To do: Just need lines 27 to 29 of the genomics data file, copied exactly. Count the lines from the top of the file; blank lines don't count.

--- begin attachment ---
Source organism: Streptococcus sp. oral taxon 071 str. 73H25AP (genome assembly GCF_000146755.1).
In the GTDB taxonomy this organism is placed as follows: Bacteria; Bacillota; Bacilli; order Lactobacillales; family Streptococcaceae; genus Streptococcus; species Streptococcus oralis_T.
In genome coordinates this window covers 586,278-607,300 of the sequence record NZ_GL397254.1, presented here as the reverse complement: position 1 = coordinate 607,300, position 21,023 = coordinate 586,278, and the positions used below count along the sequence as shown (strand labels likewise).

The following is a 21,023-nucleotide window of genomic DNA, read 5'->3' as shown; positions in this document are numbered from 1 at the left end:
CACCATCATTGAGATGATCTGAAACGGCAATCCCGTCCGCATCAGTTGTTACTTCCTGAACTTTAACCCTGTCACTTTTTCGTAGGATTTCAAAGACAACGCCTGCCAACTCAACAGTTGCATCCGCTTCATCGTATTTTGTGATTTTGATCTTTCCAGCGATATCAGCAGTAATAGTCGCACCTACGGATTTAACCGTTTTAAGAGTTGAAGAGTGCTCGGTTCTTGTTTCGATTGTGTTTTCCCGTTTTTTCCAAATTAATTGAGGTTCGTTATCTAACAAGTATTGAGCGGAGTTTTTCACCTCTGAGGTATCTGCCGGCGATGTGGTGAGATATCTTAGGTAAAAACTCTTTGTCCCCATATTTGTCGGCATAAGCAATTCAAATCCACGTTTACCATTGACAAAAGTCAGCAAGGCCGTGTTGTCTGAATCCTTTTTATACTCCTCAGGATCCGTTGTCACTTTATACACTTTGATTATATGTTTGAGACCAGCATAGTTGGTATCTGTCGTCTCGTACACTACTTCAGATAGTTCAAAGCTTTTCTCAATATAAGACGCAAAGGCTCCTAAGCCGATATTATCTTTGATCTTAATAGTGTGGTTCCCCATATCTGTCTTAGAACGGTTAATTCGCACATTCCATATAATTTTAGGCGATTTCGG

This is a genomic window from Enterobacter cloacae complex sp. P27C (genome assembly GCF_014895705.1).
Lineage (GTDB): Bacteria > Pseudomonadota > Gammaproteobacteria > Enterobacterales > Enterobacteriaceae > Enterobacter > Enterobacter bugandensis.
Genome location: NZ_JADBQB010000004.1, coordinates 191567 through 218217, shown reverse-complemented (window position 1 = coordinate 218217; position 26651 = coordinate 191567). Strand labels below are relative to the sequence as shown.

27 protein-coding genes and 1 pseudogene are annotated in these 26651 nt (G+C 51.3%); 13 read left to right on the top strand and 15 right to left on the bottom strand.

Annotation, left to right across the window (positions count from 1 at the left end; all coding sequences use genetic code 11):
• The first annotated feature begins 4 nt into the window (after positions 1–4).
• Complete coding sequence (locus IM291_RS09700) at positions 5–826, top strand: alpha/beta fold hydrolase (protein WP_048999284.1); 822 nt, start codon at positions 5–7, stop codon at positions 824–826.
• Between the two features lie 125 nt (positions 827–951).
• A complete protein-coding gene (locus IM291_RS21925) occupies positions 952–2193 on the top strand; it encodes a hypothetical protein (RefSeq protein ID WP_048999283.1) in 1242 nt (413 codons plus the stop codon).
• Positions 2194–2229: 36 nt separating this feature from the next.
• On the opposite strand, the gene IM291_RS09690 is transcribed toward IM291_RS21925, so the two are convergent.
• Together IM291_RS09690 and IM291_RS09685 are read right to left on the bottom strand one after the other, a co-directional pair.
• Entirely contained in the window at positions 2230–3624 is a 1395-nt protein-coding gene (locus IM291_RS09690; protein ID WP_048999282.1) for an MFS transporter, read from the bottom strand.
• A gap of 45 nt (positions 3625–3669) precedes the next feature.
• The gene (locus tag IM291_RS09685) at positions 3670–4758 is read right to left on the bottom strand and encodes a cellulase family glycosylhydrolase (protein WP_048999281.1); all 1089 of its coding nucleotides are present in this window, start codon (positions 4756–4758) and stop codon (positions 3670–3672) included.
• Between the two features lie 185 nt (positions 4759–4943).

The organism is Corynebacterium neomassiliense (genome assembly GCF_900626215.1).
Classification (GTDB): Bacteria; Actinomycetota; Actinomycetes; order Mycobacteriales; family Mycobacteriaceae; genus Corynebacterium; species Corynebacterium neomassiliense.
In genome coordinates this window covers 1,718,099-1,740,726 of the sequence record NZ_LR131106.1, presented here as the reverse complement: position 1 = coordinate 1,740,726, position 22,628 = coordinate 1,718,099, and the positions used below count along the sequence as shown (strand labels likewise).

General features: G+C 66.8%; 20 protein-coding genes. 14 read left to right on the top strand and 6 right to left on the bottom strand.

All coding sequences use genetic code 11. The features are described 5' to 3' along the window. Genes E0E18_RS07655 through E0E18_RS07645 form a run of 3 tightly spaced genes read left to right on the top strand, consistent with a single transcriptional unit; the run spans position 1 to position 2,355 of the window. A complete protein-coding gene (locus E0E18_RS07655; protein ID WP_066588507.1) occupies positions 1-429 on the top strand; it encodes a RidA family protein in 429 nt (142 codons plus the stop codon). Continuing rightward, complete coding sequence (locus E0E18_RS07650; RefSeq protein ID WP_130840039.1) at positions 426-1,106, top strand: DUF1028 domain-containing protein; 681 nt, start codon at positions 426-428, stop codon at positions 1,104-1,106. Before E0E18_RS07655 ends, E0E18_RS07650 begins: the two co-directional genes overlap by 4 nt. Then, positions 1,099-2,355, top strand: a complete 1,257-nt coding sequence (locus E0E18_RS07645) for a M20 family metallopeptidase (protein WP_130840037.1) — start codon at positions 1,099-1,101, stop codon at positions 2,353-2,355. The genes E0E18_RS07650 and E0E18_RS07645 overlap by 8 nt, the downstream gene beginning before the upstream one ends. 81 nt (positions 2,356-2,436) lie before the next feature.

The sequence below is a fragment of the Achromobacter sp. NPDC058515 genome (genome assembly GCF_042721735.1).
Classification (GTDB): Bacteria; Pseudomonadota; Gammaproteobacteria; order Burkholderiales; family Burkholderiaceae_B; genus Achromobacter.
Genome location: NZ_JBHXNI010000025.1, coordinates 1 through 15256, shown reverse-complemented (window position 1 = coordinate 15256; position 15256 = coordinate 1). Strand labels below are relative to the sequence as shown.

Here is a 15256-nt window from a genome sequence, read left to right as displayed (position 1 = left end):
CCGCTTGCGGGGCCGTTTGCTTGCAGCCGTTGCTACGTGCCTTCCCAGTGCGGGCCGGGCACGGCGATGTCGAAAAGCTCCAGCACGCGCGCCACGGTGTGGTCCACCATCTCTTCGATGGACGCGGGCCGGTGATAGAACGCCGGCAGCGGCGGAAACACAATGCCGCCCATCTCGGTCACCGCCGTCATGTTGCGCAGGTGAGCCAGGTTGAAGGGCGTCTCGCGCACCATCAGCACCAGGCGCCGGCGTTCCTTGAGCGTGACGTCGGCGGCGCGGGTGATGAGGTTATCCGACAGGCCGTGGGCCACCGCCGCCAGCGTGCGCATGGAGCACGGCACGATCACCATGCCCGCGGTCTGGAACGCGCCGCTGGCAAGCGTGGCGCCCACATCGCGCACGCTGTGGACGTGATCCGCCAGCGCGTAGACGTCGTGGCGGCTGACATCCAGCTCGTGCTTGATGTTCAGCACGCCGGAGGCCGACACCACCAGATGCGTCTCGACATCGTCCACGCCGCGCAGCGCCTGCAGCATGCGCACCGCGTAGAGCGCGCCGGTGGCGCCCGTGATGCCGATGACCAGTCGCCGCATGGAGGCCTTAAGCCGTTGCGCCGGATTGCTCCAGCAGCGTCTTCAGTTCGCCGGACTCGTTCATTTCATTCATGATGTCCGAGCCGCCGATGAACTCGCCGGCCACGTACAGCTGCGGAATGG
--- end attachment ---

The sequence below is a fragment of the Achromobacter sp. NPDC058515 genome (genome assembly GCF_042721735.1).
Classification (GTDB): Bacteria; Pseudomonadota; Gammaproteobacteria; order Burkholderiales; family Burkholderiaceae_B; genus Achromobacter.
Genome location: NZ_JBHXNI010000025.1, coordinates 1 through 15256, shown reverse-complemented (window position 1 = coordinate 15256; position 15256 = coordinate 1). Strand labels below are relative to the sequence as shown.